Interesting parallel to Sri Lanka’s Mahavilachchiya experiment. The only worrisome aspect is the fact that it is a fully subsidized project. I guess that they’ll spend more on evaluation only than the total spent on Mahavilachchiya including the hardware. The important thing is that all these projects need to be monitored, to see how they do after the subsidies end. Asia: Telecom’s Rural Revolution The project in Lao Cai illustrates the trends of joint cooperation between vendors, operators and governments to tap new opportunities for economic development.
The OECD has published comparative data on broadband speeds and prices. This will help drive prices down and quality up. The rest of the countries need to develop their own benchmarks. BBC NEWS | Technology | Global broadband prices revealed According to the report, broadband prices for DSL connections across the 30 countries have fallen by 19% and increased in speed by 29% in the year to October 2006. Cable prices and speeds followed a similar trend.
In one of the most detailed analyses of WiMax issued for Asia to date, the influential investment house says that it is “particularly optimistic about the prospects for fixed WiMax in developing markets in Asia, where the copper infrastructure is too weak or limited to provide broadband services using DSL.” It adds, “We believe that WiMax and other wireless broadband technologies will be particularly successful in markets with low broadband penetration, such as India, Malaysia, China, the Philippines, and Indonesia.” Read more.
With new acronyms (NGN) being introduced instead of better service (ADSL that actually gives the 2 mbps or 512 kbps we paid for), our thoughts had begun to wander to WiMax, but sadly, cold water is being poured on that hope too. On continuing discussion of municipal wireless there is a great quote in here: ‘Using municipal Wi-Fi for residential coverage, [Sanjit Biswas] said, was “the equivalent of expecting street lamps to light everyone’s homes.” ‘ Wireless Internet for All, Without the Towers – New York Times WiMax, which will be a high-power version of the tower approach, comes in two flavors: mobile, which has not yet been certified, and fixed, which is theoretically well suited for residential deployment. Unfortunately, it’s pricey. Peter Bell, a research analyst at TeleGeography Research in Washington, said fixed WiMax would not be able to compete against cable and DSL service: “It makes more economic sense in semirural areas that have no broadband coverage.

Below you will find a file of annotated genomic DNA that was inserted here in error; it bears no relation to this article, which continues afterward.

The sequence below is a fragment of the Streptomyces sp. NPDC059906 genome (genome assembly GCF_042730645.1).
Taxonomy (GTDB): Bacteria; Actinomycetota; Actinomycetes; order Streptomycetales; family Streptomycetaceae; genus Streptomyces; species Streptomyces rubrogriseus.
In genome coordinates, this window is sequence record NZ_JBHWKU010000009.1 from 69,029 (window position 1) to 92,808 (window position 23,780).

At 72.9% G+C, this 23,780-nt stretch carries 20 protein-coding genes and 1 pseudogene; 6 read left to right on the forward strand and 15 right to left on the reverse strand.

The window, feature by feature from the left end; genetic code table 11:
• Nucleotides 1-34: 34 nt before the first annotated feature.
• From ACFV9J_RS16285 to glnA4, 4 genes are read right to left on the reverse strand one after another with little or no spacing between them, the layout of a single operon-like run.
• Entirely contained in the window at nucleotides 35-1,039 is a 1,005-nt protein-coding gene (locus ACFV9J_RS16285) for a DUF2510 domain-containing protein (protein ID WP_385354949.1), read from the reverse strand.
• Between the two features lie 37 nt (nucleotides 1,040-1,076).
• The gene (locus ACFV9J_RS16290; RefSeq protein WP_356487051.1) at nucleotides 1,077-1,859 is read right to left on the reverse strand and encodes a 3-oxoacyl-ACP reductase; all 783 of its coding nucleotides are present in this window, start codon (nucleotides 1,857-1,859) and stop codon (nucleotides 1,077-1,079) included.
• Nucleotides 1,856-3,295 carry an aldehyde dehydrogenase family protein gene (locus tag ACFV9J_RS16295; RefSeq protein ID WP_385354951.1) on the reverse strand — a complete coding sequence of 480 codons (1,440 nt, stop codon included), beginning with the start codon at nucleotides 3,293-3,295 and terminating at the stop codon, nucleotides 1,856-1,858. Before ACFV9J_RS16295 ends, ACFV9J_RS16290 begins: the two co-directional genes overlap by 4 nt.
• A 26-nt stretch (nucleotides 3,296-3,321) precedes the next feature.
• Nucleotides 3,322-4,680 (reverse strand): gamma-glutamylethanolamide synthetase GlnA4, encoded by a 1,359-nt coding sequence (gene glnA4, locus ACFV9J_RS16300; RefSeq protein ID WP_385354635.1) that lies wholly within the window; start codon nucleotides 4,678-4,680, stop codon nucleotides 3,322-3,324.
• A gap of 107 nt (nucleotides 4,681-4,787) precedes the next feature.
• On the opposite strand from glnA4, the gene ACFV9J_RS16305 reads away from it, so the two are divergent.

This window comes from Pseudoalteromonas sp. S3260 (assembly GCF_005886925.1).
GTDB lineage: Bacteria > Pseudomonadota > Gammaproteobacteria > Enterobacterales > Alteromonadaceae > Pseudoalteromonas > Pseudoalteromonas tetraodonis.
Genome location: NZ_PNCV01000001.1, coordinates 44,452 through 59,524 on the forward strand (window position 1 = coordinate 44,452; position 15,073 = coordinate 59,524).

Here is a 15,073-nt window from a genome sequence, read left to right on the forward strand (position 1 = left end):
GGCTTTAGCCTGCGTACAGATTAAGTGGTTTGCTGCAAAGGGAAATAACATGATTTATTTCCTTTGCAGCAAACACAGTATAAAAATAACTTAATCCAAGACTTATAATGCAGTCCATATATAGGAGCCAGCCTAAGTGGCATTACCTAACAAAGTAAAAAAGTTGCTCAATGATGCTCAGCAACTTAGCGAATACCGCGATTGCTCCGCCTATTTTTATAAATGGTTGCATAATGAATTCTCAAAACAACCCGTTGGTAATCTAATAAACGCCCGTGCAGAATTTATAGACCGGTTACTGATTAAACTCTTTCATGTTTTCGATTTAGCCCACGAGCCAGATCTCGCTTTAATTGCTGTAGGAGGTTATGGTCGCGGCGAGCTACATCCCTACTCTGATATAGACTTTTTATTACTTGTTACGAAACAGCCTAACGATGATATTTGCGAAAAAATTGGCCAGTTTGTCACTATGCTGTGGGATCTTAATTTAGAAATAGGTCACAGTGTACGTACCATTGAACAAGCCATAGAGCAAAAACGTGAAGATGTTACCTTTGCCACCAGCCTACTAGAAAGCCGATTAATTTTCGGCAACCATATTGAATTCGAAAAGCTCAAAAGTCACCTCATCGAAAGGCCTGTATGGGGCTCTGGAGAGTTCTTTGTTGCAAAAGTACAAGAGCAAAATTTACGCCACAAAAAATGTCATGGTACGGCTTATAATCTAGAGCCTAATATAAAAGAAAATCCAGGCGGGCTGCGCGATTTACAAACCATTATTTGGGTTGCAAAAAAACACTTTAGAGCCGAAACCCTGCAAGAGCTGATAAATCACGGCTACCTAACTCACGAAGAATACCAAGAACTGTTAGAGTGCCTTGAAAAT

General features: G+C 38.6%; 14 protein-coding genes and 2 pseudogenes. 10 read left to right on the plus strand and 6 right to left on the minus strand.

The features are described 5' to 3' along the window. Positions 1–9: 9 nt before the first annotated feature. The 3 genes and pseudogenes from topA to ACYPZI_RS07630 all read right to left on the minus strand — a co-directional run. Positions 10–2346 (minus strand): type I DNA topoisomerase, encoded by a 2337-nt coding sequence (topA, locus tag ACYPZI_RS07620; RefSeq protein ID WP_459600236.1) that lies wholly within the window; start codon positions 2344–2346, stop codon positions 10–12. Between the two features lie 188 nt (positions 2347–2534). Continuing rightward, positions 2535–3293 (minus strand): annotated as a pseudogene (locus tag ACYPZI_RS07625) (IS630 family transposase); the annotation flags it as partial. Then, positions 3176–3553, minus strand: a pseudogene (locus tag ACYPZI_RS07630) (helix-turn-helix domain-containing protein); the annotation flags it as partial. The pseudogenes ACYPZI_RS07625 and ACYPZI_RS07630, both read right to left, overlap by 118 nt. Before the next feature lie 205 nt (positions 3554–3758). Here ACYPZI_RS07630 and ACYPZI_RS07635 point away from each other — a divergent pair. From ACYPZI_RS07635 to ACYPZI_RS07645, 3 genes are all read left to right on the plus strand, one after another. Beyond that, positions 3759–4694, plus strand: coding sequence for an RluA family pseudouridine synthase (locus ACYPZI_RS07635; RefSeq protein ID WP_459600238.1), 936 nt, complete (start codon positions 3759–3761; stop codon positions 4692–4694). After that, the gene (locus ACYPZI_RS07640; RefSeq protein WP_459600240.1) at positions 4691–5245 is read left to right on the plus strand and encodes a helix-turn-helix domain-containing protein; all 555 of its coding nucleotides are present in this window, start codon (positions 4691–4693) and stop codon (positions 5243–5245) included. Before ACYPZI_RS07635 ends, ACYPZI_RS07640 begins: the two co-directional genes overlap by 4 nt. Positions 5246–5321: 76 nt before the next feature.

In developed markets where the foundation of a high-capacity data transmission network exists, WiFi overlays are likely to be very effective. In emerging economies, where the foundation is yet being built, the same solutions may not as effective. But it is worth following the action, described in the NYT article below. “Google has deployed 380 lamppost-mounted Wi-Fi transceivers in Mountain View to make wireless Internet service available to anyone who has registered for a Google account, which is free. The company has invested a significant amount in promoting the benefits of wireless Internet access.
OECD Broadband Statistics, December 2005 In December 2005, four countries (Iceland, Korea, the Netherlands and Denmark) led the OECD in broadband penetration, each with more than 25 subscribers per 100 inhabitants. Iceland now leads the OECD with a broadband penetration rate of 26.7 subscribers per 100 inhabitants. Korea’s broadband market is advancing to the next stage of development where existing subscribers switch platforms for increased bandwidth. In Korea, fibre-based broadband connections grew 52.